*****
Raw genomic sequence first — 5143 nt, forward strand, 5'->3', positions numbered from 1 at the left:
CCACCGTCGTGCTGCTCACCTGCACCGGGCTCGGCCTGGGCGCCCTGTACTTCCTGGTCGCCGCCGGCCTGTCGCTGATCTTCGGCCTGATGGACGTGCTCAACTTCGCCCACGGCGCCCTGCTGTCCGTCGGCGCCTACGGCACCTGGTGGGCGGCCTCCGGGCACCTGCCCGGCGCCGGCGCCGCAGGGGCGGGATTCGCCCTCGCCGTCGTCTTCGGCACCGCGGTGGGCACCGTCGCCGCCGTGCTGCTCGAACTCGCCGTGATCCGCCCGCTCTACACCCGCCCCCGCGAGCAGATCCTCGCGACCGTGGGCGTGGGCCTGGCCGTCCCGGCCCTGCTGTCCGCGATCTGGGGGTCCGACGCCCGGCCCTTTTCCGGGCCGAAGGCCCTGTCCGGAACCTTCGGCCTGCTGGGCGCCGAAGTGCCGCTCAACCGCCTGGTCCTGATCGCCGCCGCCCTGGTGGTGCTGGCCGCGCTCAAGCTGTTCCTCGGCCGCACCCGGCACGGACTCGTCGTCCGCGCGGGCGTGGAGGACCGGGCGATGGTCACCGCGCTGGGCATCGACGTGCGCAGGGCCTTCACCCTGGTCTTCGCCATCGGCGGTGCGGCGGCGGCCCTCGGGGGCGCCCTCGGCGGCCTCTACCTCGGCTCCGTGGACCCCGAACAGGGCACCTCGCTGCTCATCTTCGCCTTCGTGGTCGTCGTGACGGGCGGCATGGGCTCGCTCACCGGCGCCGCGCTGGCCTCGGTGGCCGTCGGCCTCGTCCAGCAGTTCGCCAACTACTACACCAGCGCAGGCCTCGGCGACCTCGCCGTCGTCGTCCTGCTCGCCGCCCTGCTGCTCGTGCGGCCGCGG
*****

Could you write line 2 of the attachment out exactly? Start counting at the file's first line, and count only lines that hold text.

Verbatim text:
CCACCGTCGTGCTGCTCACCTGCACCGGGCTCGGCCTGGGCGCCCTGTACTTCCTGGTCGCCGCCGGCCTGTCGCTGATCTTCGGCCTGATGGACGTGCTCAACTTCGCCCACGGCGCCCTGCTGTCCGTCGGCGCCTACGGCACCTGGTGGGCGGCCTCCGGGCACCTGCCCGGCGCCGGCGCCGCAGGGGCGGGATTCGCCCTCGCCGTCGTCTTCGGCACCGCGGTGGGCACCGTCGCCGCCGTGCTGCTCGAACTCGCCGTGATCCGCCCGCTCTACACCCGCCCCCGCGAGCAGATCCTCGCGACCGTGGGCGTGGGCCTGGCCGTCCCGGCCCTGCTGTCCGCGATCTGGGGGTCCGACGCCCGGCCCTTTTCCGGGCCGAAGGCCCTGTCCGGAACCTTCGGCCTGCTGGGCGCCGAAGTGCCGCTCAACCGCCTGGTCCTGATCGCCGCCGCCCTGGTGGTGCTGGCCGCGCTCAAGCTGTTCCTCGGCCGCACCCGGCACGGACTCGTCGTCCGCGCGGGCGTGGAGGACCGGGCGATGGTCACCGCGCTGGGCATCGACGTGCGCAGGGCCTTCACCCTGGTCTTCGCCATCGGCGGTGCGGCGGCGGCCCTCGGGGGCGCCCTCGGCGGCCTCTACCTCGGCTCCGTGGACCCCGAACAGGGCACCTCGCTGCTCATCTTCGCCTTCGTGGTCGTCGTGACGGGCGGCATGGGCTCGCTCACCGGCGCCGCGCTGGCCTCGGTGGCCGTCGGCCTCGTCCAGCAGTTCGCCAACTACTACACCAGCGCAGGCCTCGGCGACCTCGCCGTCGTCGTCCTGCTCGCCGCCCTGCTGCTCGTGCGGCCGCGG